Fishermen hit hard by closure of West Coast salmon fishing
Drastic federal action to try to save chinook salmon is latest move in ongoing battle.
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Federal officials this month canceled the salmon fishing season from southern California to Cape Falcon in northern Oregon. The cause: an "unprecedented collapse" in adult chinook ("king" salmon) returning from the ocean to their spawning grounds in the Sacramento River and its tributaries.
Farther north, salmon in the Klamath River, which angles northeast through California and Oregon to high desert ranch country, are barely holding on as well. Multiparty talks about removing four small hydropower dams, which prevent migrating fish from reaching much of their traditional habitat, have dragged on for years with no resolution in sight.
And up in the Columbia River Basin, an area the size of central Europe, annual salmon runs that once reached an estimated 16 million fish now total fewer than 1 million. Thirteen evolutionary-specific salmon populations are listed under the federal Endangered Species Act there. US District Judge James Redden has rejected plan after plan for Columbia Basin salmon recovery put forth by federal agencies, and he threatens to order stricter measures for dam operations as he waits for yet another recovery plan due next month.
Regarding the recent news about the Sacramento River salmon fishery closure, Zeke Grader puts it starkly:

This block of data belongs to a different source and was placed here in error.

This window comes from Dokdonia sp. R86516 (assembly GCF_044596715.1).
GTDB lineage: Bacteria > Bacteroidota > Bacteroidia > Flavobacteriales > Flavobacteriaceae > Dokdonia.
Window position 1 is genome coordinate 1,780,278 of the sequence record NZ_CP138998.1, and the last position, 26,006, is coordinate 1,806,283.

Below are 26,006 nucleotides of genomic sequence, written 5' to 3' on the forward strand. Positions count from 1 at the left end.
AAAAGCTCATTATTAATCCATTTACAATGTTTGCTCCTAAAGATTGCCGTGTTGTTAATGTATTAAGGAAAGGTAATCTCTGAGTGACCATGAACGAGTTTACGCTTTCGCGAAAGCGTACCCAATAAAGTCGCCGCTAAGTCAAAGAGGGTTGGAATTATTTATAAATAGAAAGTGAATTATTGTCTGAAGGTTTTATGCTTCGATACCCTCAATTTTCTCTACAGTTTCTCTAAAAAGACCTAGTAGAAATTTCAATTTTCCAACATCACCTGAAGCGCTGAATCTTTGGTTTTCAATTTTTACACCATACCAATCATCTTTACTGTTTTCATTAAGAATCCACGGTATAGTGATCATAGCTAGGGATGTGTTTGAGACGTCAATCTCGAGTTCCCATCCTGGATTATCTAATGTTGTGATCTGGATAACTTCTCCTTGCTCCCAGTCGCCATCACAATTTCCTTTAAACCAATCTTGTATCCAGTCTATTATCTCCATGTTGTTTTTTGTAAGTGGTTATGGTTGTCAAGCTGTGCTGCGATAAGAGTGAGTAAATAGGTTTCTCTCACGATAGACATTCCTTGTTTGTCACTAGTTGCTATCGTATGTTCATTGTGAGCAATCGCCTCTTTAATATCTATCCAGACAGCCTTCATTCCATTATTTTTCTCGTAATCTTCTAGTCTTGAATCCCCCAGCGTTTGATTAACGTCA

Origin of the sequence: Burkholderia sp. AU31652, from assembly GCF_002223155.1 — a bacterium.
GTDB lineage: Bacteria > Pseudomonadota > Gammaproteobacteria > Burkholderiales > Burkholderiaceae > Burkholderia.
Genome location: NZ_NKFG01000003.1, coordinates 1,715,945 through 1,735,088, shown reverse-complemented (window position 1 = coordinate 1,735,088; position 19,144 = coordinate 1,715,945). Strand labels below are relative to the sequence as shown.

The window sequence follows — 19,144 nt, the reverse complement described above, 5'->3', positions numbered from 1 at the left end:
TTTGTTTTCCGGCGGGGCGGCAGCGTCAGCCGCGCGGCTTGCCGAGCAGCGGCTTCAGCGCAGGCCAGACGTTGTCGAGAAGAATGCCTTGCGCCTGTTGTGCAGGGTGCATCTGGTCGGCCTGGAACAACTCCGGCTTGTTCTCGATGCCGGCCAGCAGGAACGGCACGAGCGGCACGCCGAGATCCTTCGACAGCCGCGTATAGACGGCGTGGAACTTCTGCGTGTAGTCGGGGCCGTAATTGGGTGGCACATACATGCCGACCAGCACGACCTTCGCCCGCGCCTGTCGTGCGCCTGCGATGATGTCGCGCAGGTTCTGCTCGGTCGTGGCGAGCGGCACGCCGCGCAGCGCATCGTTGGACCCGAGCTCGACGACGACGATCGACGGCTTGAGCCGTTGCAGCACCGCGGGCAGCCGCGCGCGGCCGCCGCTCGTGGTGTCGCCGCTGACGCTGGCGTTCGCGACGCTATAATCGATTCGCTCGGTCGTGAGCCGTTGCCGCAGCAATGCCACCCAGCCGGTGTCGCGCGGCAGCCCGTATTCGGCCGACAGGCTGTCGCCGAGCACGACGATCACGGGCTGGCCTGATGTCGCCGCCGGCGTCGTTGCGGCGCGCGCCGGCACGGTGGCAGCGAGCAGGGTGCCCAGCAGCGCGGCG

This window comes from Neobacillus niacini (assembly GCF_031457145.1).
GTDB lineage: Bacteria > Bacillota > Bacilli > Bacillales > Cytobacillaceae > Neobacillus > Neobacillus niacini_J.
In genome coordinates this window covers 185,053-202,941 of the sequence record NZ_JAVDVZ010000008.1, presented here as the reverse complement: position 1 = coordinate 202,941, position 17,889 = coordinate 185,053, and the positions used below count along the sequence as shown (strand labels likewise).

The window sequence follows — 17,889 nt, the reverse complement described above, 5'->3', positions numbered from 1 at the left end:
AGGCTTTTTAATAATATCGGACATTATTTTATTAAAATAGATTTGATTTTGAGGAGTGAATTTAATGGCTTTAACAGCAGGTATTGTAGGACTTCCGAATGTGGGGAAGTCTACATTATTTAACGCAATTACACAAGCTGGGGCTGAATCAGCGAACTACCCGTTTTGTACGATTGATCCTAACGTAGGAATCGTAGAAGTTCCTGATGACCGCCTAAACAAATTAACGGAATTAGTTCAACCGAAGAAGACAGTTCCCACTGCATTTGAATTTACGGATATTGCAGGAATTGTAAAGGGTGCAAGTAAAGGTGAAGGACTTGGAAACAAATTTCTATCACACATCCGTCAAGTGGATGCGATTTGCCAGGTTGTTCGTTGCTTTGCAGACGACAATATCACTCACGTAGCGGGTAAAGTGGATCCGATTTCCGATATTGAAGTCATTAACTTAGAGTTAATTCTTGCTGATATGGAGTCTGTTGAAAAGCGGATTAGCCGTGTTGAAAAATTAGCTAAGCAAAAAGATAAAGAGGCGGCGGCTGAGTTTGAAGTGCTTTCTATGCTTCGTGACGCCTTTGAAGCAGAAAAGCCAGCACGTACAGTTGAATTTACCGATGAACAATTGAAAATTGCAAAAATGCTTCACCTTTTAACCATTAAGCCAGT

"It's going to be devastating," says Mr. Grader, executive director of the Pacific Coast Federation of Fishermen's Associations in San Francisco. "We're going to be asking for federal assistance and looking for alternatives to keep our fishermen afloat for the next year or two until we get a chance to fix salmon problems."
The economic impact of the California and Oregon coastal commercial and sport salmon fishery varies. According to the Pacific Fishery Management Council, it averaged $103 million per year between 1979 and 2004, then dropped to $61 million in recent years due to declining fish runs. Many commercial fishermen can get income from other seafood species, but the number of commercially licensed fishing boats along the West Coast has declined in recent decades from the thousands to the hundreds.
The governors of Oregon, Washington, and California are seeking federal disaster assistance for idled fishermen. Like the northern spotted owl, another controversial and threatened species in the region, salmon face a multitude of challenges – many more, in fact, than the hapless owl that's been pitted politically against loggers and millworkers.
Among those challenges and competing interests: farm irrigators, developers, industries that pollute rivers and streams, commercial and sport fishermen, and native American tribes that fished these waters long before European-Americans pushed West seeking fur, land, and gold.